The Matter with Time

fossilized whale hone erected on a cliff

This essay on how fossils, plastics, and symbiotic organisms prompt humans to confront deep time is part of the Troubling Time series, which interrogates environmental ideas, spaces, processes, and problems through the lens of temporality. Series editors: Rebecca Laurent, Rudy Molinek, Samm Newton, Prerna Rana, and Weishun Lu.

Smaller than a fingernail. I look at my hands, trying to decide which fingernail it would be. The thumbnail, the index finger, the little finger? I decide it would probably be the smallest of these and look closely at the tiny moon and the underlining cuticle of my right pinkie. Minute. 

In January 2024, a group of scientists found a shred of fossilized skin—smaller than a fingernail—belonging to an early tetrapod, Captorhinus aguti, in Oklahoma. They estimated that the fossilized fragment was around 289 million years old, twenty–one million years older than previously described skin fossils. The splinter of skin was from an amniote. These early four-legged vertebrates could have been preserved thanks to hydrocarbons from ancient marine organisms, which combined with “geologically younger” terrestrial vertebrates.

The time span confounds human imagination, or mine in any case. 

These early four-legged vertebrates are reminders of geologic, deep time.
Artist rendering of Captorhinus aguti. Image by Nobu Tamura, 2008.

The reified skin fragment highlights the enormous temporal scales that resist human comprehension. How do we adjust to the deep time revealed through such findings? How do we collapse human and geological timescales? This temporal vastness transcends human understanding. There is an impossibility of apprehending experience through reason and discourse contrasted with the finitude of human life. 

Quentin Meillassoux’s “arche-fossil” concept denotes the fact that science is now capable of explaining events that occurred before human awareness. Such extensive timescales—geologic scales of deep time uniquely beyond most human perception—demonstrate the limits of human encapsulation in temporal and geographic scales. They probe the possibilities of life before human emergence and encourage thinking “to get out of ourselves, to grasp the in-itself, to know what is, whether we are or not.”

Buried Deep in Time

Geologic timescales give us metaphors for different types of narratives that are not immediately anthropocentric. Narratives constrained by anthropocentric perspectives, which typically span only a few thousand years, are replaced with narratives that embrace the expansive timescales of geological processes. Without the capacity to reconcile these seemingly disparate temporal frameworks—“knowledge that defies historical understanding”—most humans are unable to fully comprehend the scale and scope of millions of years old questions and narratives. A shred of skin becomes a reminder not only of its past existence, but also of all other worlds buried deep in time. The tiny fossil joins the constellation of other relics left behind by vanished animals, forming a series of traces now readable by humans in their absence.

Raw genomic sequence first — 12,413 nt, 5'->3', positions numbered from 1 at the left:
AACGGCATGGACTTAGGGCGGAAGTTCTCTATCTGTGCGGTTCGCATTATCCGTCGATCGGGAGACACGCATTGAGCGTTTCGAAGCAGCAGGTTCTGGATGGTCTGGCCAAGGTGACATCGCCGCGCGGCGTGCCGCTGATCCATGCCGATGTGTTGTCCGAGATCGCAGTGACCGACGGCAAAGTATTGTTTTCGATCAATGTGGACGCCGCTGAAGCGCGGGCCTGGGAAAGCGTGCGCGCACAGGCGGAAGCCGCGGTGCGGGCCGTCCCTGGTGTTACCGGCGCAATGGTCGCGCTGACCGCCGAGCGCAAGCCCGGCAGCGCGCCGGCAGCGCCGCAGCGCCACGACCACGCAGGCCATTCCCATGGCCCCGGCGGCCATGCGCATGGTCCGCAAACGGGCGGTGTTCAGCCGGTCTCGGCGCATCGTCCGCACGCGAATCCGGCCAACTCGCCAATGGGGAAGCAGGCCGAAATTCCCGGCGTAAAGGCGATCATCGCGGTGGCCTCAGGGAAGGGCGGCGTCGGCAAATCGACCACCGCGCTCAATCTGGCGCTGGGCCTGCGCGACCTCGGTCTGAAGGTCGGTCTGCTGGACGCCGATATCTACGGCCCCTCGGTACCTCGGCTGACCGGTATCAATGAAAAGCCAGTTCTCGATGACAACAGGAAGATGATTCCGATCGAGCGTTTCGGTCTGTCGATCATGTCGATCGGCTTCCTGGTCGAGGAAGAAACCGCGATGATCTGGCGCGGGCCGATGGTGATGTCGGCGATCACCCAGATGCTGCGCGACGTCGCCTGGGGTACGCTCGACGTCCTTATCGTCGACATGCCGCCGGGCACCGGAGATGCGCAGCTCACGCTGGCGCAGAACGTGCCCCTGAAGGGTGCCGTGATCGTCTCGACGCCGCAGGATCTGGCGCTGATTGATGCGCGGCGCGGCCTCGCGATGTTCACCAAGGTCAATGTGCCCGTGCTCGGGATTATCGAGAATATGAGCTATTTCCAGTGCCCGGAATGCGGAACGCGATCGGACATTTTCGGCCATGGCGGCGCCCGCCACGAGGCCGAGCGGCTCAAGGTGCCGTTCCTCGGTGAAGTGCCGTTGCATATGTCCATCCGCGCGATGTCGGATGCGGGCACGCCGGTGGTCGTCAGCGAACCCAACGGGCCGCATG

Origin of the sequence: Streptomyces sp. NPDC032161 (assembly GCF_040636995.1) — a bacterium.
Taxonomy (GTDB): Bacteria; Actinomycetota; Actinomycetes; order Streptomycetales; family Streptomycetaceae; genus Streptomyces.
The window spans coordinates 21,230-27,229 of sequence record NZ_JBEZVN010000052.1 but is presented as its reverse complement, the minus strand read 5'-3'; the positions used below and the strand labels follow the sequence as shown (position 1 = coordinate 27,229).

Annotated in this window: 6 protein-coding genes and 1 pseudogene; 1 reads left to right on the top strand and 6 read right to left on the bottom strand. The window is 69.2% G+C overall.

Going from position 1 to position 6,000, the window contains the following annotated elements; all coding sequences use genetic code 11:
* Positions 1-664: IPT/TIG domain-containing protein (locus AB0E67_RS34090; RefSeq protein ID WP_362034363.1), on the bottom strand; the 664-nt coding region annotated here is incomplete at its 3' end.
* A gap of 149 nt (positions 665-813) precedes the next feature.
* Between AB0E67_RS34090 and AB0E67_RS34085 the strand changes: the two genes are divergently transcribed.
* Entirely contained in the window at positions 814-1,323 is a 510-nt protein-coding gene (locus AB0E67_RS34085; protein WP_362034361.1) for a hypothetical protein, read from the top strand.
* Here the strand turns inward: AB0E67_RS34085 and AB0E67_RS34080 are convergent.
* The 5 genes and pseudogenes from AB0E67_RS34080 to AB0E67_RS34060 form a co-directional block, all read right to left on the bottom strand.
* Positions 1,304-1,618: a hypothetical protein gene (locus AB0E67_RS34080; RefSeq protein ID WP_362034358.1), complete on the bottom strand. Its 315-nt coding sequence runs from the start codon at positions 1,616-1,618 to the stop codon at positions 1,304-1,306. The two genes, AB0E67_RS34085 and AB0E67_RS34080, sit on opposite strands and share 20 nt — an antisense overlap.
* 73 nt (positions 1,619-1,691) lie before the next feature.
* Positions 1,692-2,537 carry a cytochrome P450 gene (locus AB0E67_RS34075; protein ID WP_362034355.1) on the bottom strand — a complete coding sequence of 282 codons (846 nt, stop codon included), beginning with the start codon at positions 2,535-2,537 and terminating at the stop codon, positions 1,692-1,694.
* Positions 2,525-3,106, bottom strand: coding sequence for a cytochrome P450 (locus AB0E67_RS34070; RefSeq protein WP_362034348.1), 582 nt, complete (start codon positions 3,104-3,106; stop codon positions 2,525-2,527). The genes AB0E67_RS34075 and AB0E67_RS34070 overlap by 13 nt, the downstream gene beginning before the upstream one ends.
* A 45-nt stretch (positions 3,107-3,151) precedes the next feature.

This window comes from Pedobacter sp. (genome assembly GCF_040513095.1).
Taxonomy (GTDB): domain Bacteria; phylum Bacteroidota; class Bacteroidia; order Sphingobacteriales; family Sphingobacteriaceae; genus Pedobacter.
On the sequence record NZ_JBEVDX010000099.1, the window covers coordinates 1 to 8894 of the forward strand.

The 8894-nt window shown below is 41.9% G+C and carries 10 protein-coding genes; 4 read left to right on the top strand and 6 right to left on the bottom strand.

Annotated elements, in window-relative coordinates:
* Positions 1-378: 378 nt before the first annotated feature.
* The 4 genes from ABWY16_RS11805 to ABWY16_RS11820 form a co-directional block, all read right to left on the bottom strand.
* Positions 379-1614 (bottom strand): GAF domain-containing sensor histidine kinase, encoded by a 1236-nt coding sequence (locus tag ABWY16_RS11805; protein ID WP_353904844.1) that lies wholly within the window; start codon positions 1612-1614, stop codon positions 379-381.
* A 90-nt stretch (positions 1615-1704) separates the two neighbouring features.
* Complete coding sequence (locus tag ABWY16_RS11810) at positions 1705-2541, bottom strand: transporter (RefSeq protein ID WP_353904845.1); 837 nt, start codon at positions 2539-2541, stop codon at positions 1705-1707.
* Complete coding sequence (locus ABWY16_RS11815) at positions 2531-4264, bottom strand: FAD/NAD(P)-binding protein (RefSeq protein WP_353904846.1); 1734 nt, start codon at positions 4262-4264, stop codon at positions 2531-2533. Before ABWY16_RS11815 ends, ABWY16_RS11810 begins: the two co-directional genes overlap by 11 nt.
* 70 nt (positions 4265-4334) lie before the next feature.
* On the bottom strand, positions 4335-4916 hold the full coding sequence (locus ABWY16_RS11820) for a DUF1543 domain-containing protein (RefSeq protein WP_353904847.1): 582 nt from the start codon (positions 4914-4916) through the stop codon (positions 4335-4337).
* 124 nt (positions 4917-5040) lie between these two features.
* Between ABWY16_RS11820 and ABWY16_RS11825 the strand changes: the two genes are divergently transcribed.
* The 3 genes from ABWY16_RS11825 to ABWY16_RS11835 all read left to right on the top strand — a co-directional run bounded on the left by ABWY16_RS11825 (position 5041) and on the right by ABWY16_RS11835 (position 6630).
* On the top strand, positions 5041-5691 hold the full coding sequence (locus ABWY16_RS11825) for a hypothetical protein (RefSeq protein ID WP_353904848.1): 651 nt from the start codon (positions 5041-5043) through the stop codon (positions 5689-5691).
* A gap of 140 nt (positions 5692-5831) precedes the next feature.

Illustration of the sperm whale while attacking fishing boat
A whaling hunt from 1839. New York Public Library, enhanced by Rawpixel.

When I read about Captorhinus aguti, I think again about the temporal extensiveness of flesh and bone. Of matter that morphs, transforms, metamorphoses, thick with past and future lives. The materiality of mutability. Circumnavigating the earth since about fifty million years ago, whales form stories of temporal entanglement between nonhuman animals, humans, and technology. Being in the presence of creatures that evolved millions of years ago offers a glimpse of human rhythms by reflection, enclosed in multiple temporalities. 

Living whales in the sea are haunted by whalebones violently deposited by human or stranded on beaches, placed on hills and cliffs all around the world. From the Shetland Islands to Alaska, to the Falklands, these monuments are transformed from once–living beings into lifeless mementos.

When the Dust Settles

Weathered and corroded, whalebone artifacts become a matter of time—the matter of time. They partake in the exchange of matter with other forms of matter. Their cracks seep oil and layers of dust settle, gathering for years in constant change propelled by the weather’s equalizing powers. 

The longue durée is not long enough to conceive the anthropogenic change unfolding around us.

The sea wears at the bone, and the elements continue the process on land. In their organic physicality, bones are a remainder of the past and a reminder of the time to come. And they remain to be read and reread. Reified as detritus, the whales are more than the sum of their components, decentering human subjectivity and imagining nonhuman narratives. An immersion into nonhuman things. Each has a story to tell. They offer narrative forms that can evoke an understanding of the collapsing boundaries between human history and geological epochs. Temporal and material traces in the landscape include anthropogenic deposits suggesting human occupation, the land as reliquary. With the remnants of other animals placed by human hands, they become a form of memento, possibly a celebration, a way to mark the place.

There is a whalebone placed on a hill on North Berwick Law that differs from all of the others deposited there over the past three centuries, as described by the poet and essayist Kathleen Jamie. The urge to put the bones on display persists even when there are no whales at hand, as a reminder of human power perhaps, and with that, an act of disowning culpability for the mass killing of cetaceans. It replaced the old bone display, which became too weathered and altered by processes of time. Instead of putting another whale jaw there, a fiberglass replica replaced the animal original.